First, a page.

Analects of Confucius Book 7: Confucius’s love of learning and teaching

Richard Brown
3 min readNov 19, 2021

In 7.23 of the Analects, Confucius snaps back at his followers after hearing that some of them suspect he is refusing to reveal the secret sauce to his great learning and wisdom. “My friends, do you think I’m hiding something from you?” he protests. “I’m hiding nothing at all. There’s nothing I do without sharing it with you. That’s my way.”

Perhaps if they had listened more carefully to what he had to say to them, these doubting Thomases wouldn’t have found any reasons to question the sincerity of his intentions. Book 7 of the Analects, in particular, is full of evidence of Confucius’s love of learning and teaching.

Confucius probably best sums up his philosophy in 7.2 when he says: “Quietly absorbing knowledge, learning and yet never growing weary, teaching and yet never becoming tired — how can any of these be difficult for me?” In 7.33, he hammers away at the same theme: “How could I possibly dare to claim that I’m a man of great wisdom and goodness? All that can be said of me is that I never grow weary of learning and never get tired of teaching others.” To him, learning and teaching are two sides of the same coin. They are a constant iterative process.

Confucius doesn’t claim to have any special talent or aptitude for learning. In 7.19, he says “I wasn’t born with innate knowledge. I simply love the past and am assiduous in seeking it there.” In 7.27, he continues in the same vein: “Perhaps there are some people who can create something new without really understanding what they’re doing, but I’m not one of them.”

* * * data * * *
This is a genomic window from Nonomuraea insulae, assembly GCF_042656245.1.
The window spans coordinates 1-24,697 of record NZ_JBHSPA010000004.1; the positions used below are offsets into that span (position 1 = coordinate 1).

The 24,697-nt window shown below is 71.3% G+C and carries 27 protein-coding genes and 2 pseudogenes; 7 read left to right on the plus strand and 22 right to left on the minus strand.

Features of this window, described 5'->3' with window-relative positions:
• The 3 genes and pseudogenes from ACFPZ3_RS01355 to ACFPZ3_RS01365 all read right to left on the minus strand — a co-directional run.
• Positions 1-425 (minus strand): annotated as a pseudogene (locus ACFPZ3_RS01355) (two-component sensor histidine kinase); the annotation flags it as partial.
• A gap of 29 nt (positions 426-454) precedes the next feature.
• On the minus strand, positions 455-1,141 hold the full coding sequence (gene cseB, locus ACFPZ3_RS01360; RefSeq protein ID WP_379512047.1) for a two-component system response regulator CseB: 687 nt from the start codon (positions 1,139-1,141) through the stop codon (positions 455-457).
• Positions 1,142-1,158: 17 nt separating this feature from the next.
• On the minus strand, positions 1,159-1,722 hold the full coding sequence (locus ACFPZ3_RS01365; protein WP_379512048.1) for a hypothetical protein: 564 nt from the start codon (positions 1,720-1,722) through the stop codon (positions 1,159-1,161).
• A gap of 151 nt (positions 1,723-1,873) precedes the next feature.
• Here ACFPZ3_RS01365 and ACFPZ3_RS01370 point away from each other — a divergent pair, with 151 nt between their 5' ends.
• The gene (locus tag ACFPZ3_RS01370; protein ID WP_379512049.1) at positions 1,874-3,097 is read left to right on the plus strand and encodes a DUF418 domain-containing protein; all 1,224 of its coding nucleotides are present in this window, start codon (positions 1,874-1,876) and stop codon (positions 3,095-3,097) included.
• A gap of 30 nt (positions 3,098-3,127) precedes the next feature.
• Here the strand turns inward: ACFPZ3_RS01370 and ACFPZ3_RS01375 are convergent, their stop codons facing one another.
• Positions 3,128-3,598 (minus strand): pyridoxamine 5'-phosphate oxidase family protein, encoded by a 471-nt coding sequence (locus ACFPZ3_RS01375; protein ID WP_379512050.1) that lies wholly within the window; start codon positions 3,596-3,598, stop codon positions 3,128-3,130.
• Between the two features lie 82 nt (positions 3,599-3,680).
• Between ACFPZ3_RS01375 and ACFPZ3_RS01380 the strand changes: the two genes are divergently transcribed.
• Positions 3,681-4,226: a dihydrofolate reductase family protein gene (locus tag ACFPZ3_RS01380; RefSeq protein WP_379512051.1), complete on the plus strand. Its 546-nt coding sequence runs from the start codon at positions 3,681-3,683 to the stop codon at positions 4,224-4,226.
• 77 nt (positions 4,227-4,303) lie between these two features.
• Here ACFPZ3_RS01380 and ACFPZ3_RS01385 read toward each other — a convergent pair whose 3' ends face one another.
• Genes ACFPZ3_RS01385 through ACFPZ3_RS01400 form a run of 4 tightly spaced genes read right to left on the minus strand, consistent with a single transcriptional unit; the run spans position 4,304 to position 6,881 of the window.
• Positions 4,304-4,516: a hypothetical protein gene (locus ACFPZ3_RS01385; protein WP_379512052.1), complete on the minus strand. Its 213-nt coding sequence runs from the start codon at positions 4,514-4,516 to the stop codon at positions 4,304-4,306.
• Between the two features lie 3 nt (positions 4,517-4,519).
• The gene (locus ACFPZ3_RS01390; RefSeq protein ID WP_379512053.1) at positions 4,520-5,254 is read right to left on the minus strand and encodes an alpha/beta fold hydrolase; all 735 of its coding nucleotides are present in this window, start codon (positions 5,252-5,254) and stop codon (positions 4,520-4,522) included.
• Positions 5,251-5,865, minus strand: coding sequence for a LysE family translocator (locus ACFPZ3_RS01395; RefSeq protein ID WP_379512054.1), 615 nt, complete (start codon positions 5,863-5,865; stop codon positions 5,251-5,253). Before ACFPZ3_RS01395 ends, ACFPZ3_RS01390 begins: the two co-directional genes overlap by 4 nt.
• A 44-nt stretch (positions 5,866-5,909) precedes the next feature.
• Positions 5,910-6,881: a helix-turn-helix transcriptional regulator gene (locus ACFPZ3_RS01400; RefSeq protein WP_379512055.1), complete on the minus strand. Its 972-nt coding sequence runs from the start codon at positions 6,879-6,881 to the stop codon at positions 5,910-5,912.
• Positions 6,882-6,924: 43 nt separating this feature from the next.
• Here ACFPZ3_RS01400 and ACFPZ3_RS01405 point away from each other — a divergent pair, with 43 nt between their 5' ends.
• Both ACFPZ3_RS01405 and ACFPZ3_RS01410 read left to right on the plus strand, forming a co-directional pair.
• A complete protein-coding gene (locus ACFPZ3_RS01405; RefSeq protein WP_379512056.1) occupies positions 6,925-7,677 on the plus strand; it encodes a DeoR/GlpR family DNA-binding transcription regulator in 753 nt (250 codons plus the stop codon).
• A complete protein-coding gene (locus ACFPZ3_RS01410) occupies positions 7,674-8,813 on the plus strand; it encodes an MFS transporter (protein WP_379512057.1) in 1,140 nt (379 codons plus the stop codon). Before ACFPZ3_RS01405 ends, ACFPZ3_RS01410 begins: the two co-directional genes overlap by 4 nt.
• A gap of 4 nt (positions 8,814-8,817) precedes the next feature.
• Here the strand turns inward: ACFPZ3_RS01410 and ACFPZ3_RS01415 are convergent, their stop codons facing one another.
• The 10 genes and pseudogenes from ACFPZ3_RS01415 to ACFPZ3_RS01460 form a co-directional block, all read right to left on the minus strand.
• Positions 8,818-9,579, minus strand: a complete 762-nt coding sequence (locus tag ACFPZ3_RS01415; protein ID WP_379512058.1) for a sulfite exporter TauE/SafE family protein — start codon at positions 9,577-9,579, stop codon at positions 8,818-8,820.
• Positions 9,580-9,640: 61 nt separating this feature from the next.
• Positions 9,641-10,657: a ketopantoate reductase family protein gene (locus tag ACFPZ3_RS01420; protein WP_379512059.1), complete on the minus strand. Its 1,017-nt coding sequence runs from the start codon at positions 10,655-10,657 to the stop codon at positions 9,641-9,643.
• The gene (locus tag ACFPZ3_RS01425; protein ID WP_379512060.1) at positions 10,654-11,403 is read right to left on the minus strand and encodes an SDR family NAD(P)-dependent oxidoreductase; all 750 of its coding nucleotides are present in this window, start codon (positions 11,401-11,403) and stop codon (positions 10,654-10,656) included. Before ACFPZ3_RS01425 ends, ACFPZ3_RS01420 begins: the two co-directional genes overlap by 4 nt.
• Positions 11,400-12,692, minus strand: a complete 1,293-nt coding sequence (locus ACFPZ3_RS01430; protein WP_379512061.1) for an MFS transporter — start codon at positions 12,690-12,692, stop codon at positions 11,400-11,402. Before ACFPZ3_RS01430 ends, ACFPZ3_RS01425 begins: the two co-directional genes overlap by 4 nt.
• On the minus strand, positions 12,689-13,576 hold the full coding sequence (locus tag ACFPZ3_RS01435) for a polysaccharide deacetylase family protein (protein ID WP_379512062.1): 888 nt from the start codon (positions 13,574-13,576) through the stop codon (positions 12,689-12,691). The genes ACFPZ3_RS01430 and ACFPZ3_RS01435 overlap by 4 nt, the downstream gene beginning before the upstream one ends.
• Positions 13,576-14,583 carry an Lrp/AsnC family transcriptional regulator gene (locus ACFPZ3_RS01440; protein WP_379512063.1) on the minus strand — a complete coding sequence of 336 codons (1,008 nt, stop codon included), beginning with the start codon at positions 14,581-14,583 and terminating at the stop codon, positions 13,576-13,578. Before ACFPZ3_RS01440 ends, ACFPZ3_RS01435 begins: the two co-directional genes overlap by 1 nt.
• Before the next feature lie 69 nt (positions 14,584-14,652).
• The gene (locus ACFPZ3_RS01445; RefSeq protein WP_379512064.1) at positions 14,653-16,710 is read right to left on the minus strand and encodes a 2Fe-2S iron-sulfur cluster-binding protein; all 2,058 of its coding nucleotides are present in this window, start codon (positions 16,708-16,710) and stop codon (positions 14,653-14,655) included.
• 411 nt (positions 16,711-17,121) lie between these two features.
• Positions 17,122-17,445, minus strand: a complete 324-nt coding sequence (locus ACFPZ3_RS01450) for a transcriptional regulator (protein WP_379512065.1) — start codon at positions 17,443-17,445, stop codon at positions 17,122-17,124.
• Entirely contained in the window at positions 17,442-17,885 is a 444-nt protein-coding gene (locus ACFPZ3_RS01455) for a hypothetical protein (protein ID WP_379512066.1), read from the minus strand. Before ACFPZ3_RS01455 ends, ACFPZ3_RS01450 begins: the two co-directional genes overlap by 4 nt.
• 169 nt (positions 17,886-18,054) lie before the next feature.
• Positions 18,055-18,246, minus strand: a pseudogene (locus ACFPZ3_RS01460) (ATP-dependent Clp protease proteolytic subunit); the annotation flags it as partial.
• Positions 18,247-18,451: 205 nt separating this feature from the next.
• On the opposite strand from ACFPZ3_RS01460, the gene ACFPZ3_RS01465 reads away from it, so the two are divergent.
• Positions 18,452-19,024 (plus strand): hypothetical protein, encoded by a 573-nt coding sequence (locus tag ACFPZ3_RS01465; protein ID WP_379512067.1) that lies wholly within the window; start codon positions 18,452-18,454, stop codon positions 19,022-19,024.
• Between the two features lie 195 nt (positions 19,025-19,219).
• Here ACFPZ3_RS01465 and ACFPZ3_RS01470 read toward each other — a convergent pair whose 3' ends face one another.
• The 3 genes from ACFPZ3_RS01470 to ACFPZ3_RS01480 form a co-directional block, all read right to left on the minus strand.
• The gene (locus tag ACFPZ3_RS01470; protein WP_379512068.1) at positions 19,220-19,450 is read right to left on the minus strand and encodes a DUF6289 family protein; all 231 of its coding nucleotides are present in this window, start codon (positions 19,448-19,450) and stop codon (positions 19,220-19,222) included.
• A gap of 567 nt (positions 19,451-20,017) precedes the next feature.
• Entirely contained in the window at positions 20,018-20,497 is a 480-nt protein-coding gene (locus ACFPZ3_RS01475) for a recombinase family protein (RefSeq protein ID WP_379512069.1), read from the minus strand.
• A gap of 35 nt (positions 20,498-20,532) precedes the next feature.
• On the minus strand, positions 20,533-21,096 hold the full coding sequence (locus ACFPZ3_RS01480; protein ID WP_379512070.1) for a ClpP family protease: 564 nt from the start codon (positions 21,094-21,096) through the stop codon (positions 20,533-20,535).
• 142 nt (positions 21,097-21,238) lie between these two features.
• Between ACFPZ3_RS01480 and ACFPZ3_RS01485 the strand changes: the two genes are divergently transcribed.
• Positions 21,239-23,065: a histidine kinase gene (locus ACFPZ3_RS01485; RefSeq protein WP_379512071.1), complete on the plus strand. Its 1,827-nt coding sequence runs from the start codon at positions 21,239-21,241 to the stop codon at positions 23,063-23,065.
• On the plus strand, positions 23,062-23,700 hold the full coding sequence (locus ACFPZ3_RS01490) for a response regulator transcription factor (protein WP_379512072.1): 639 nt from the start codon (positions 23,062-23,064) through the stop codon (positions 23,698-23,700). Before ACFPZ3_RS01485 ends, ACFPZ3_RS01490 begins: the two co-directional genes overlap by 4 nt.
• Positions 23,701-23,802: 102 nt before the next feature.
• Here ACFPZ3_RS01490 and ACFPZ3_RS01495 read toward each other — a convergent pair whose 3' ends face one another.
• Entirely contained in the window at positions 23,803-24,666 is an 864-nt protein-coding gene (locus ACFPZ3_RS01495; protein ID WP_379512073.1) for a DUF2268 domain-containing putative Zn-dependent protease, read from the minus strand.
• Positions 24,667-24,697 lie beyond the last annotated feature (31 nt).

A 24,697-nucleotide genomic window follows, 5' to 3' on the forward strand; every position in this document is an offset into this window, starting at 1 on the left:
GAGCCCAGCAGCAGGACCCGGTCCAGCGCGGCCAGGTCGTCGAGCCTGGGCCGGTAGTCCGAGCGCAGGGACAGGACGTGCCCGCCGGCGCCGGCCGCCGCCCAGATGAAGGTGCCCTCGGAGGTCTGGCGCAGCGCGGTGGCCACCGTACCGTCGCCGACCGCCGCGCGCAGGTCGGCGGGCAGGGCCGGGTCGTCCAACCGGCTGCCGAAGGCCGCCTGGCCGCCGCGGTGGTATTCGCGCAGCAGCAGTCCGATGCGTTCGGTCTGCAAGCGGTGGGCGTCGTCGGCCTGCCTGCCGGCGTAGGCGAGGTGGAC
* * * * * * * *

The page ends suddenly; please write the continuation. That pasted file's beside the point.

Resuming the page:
He has no magic formula or trademarked Pole Star learning process either. In 7.27 he remarks: “I listen a lot, pick the best of it, and follow it; I observe a lot and take note of it. This is the best way for me to learn.” “Let me take a stroll with any two people, and I can always be sure of learning something from them,” he explains further in 7.21. “I can take their good points and emulate them, and I can take their bad points and correct them in myself.”

For all his great efforts to cultivate his learning, Confucius is never fully satisfied with his progress. “Although my commitment is as strong as anyone’s when it comes to cultural knowledge and refinement,” he says in 7.32. “I haven’t yet hit the target of becoming a true leader in how I conduct myself.”

If Confucius had a secret sauce that distinguished himself from others, therefore, it was his voracious desire for continuous self-improvement. Far from attempting to hide this, he put it in plain sight of everyone. Perhaps because it involved more dedication and hard work than many of his followers were willing to put into it, they chose not to discern it.

I took this image at the Temple of Confucius in Changhua, Taiwan.



Richard Brown

I live in Taiwan and am interested in exploring what ancient Chinese philosophy can tell us about technology and the rise of modern China.